Set against the backdrop of America’s entry into World War I and based on the incredible, true story of the unbreakable bond between a stray dog and a young Soldier, Sgt. Stubby: An Unlikely Hero tells the real-life story of America’s most decorated dog, Sgt. Stubby, showing the world the true meaning of dedication, loyalty, bravery and heroism.
With the “War to End All Wars” looming, the life of Army “doughboy” Robert Conroy (Logan Lerman, Fury, Perks of Being a Wallflower, Percy Jackson & The Olympians) is forever changed when a little stray dog with a stubby tail wanders into training camp in New Haven, Conn. Conroy gives his new friend a meal, a name, a family and a chance to embark on an adventure that would define a century.
Narrated by Robert’s sister Margaret (Helena Bonham Carter, the upcoming Ocean’s 8, the Harry Potter films, The King’s Speech, Sweeney Todd), Stubby and his new best friend quickly find themselves in the trenches of France. Befriended by French poilu Soldier Gaston Baptiste (Gérard Depardieu, Life of Pi, Cyrano De Bergerac, The Man in the Iron Mask, Green Card), Stubby accompanies the duo along their epic journey through harsh conditions and incredible acts of courage.
As combat rages around them, Stubby keeps the trenches vermin-free, alerts his comrades-in-arms of incoming attacks, rescues the wounded in No Man’s Land and even catches a German spy! Back home, his exploits make the front pages of newspapers across the country and steal the heart of the nation.
For valorous actions above and beyond his small stature, Stubby is recognized as the most decorated dog in history and the first dog promoted to the rank of Sergeant in the U.S. Army, showing the world that the greatest heroes can come from the unlikeliest of places.
In Sgt. Stubby: An Unlikely Hero, Fun Academy Motion Pictures brings the early 20th century back to life for audiences of all ages to enjoy. But just as the real Stubby’s journey took him from homeless mutt to celebrated Soldier, his animated counterpart’s journey to the big screen has been quite the adventure … a story nearly a decade in the making.
In 2010, historical filmmaker Richard Lanni began research for a WWI-themed documentary with an eye towards the Great War’s centennial in 2018.
This new documentary was to be a follow-up to Lanni’s successful WWII series, The American Road to Victory, which is, to date, the most-aired WWII-themed program in American public television history. The WWI documentary, tentatively titled Over There: Doughboys in the Great War, was to be produced in partnership with the National Infantry Museum Foundation and would follow several different historical figures through the American experience of their first major overseas conflict.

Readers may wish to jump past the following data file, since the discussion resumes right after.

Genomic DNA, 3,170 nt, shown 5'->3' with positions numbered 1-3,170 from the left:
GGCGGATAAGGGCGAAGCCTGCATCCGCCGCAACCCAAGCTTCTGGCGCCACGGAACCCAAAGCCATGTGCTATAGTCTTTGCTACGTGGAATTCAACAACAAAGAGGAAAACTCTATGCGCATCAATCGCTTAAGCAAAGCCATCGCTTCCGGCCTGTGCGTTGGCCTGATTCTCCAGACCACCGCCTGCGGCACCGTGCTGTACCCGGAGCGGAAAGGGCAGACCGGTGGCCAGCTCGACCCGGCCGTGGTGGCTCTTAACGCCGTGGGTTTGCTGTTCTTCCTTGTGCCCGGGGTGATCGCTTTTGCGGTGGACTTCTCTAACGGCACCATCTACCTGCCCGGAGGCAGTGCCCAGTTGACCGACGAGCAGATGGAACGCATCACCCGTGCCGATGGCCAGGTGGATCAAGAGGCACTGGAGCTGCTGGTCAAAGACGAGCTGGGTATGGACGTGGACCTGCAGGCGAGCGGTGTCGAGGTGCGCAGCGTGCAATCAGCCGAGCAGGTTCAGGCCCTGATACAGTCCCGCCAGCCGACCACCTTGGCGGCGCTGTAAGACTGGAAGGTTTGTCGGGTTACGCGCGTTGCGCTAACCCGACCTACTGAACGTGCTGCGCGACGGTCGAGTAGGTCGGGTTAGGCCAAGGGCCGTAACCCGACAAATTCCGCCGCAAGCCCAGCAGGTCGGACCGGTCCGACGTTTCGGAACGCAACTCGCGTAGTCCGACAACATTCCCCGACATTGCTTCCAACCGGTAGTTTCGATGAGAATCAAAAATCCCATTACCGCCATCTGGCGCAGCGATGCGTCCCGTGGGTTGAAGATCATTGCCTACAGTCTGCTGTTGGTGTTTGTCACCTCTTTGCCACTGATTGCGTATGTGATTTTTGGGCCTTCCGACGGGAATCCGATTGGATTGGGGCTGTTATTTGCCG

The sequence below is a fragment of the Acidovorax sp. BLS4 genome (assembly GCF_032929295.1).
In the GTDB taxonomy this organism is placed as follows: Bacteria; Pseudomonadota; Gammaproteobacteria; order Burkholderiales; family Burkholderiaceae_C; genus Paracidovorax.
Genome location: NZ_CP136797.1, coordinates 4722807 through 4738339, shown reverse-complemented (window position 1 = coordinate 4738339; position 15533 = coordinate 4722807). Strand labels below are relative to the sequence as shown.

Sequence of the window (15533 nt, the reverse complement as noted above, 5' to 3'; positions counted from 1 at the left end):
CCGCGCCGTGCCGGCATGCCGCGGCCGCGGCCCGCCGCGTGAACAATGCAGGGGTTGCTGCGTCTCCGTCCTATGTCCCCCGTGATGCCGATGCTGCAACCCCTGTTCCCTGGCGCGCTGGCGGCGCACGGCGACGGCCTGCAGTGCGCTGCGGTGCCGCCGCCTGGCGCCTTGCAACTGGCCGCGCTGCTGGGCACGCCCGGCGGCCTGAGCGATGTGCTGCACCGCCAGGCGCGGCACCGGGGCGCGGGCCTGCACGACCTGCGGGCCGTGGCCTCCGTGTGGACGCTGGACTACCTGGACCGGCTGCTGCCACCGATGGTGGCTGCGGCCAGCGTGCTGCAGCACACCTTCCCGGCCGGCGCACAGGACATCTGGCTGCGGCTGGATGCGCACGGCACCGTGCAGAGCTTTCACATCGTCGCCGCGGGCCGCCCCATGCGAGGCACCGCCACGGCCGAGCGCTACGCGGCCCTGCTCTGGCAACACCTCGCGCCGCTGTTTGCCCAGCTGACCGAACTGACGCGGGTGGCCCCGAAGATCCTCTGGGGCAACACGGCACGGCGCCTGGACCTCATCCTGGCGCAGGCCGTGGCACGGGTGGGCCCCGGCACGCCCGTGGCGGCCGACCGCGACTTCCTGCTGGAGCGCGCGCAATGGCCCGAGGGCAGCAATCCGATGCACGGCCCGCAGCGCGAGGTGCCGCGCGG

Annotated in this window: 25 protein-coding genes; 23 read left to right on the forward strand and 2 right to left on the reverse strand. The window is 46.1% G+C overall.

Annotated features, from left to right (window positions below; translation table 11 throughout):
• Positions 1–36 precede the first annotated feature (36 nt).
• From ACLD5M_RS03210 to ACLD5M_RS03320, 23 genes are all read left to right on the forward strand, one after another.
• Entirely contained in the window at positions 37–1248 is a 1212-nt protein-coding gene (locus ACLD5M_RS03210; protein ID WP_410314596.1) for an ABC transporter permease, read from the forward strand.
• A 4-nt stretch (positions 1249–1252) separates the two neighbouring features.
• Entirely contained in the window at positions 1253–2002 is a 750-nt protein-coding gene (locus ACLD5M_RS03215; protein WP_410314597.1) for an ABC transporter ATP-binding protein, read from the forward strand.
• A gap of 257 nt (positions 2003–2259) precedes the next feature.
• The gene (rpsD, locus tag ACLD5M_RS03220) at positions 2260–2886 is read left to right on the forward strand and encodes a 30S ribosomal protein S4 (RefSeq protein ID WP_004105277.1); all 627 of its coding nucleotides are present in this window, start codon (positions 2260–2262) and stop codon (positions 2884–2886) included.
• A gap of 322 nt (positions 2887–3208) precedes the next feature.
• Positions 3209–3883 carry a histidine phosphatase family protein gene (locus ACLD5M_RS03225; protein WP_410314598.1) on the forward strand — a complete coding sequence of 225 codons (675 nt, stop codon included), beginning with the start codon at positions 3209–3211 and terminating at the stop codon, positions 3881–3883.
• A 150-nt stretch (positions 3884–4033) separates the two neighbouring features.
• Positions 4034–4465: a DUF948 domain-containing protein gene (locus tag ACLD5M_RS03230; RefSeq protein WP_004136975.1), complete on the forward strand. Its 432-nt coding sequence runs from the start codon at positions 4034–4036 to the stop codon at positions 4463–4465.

In the process, however, Lanni stumbled across the tale of a small, stray dog from Connecticut and immediately knew that he had found something truly special.
“Around the world, World War I is better remembered. In some areas of France, it’s perhaps still more significant today than the second World War,” Lanni explains. “But in the U.S., it’s a long-forgotten war and period of American history. My goal was to find real stories that embodied the American experience at that time … Real characters that modern audiences, especially kids, could relate to. And that’s where I found Stubby.”
After five years of traditional documentary filmmaking, Lanni now aimed to reach a much wider audience and bring this vital chapter of American history back into the popular consciousness through animation and the eyes of a dog. “I realized,” says Lanni, “we can tell all of this history through the eyes of a small, homeless dog adopted off the streets of Connecticut and given a chance to help his friends in times of crisis. He embodies the American experience during that time.”
Adds Jordan Beck, assistant producer and voice actor in Sgt. Stubby, “It’s important to remember that, at the time of America’s declaration of war in 1917, there wasn’t a strong sense of national identity. For the first time, the young men and women of our country – including an immigrant population from around the world – were mustered into service under one flag, in one uniform and sent overseas to fight a war on behalf of our allies.”
Richard Lanni is a historical filmmaker – producing, writing and directing for cinema, television and home media – and is the founder of Fun Academy Media Group, Ltd. (formerly Labyrinth Media & Publishing), operating from his homes in Cork, Ireland, and Normandy, France, with production and distribution offices headquartered in Columbus, Ga.
Following a successful career in business, Lanni pursued his passion at film school with a goal of making fun, engaging, educational media for mass markets. Prior to Fun Academy, Lanni found success in documentary production. His series The American Road to Victory tells the story of three key engagements in the European theater of World War II – D-Day, Operation Market Garden and the Battle of the Bulge – from the perspective of the G.I.s who fought to end Nazi tyranny.
Conscious that many documentaries were too dry and academic, he was determined to find a style that crossed over to general family audiences. Through a clever mixture of live-action narration, special effects and on-location reenactment, he found a way to engage audiences who had turned their back on the genre. To date, The American Road to Victory is the most aired WWII series of all time on American public television with over 6,000 broadcasts since 2012. It has been licensed to 20 foreign territories and was recently acquired for VOD by Netflix.
Lanni is also an accomplished battlefield tour guide as well as a media production partner with the National Infantry Museum Foundation at Fort Benning, Georgia. It was during research for a WWI series that Lanni discovered Sgt. Stubby. Shifting away from his documentary instincts, he realized that the best way to reach families with this incredible true story would be through animation.
Being a first-time animation director, Lanni needed to find the right team to make this family-friendly WWI movie a reality, entering into an agreement with Technicolor, a global powerhouse in entertainment technology and animation, to handle the film’s animation through its subsidiary company, Mikros Animation (The Little Prince, Captain Underpants: The First Epic Movie).
Also, early on the decision was made to keep Stubby a non-verbal character. “All of the amazing things Stubby did in his life, he did without speaking a word,” Beck explains. “We wanted to be true to the real story of Stubby and the men with whom he served.”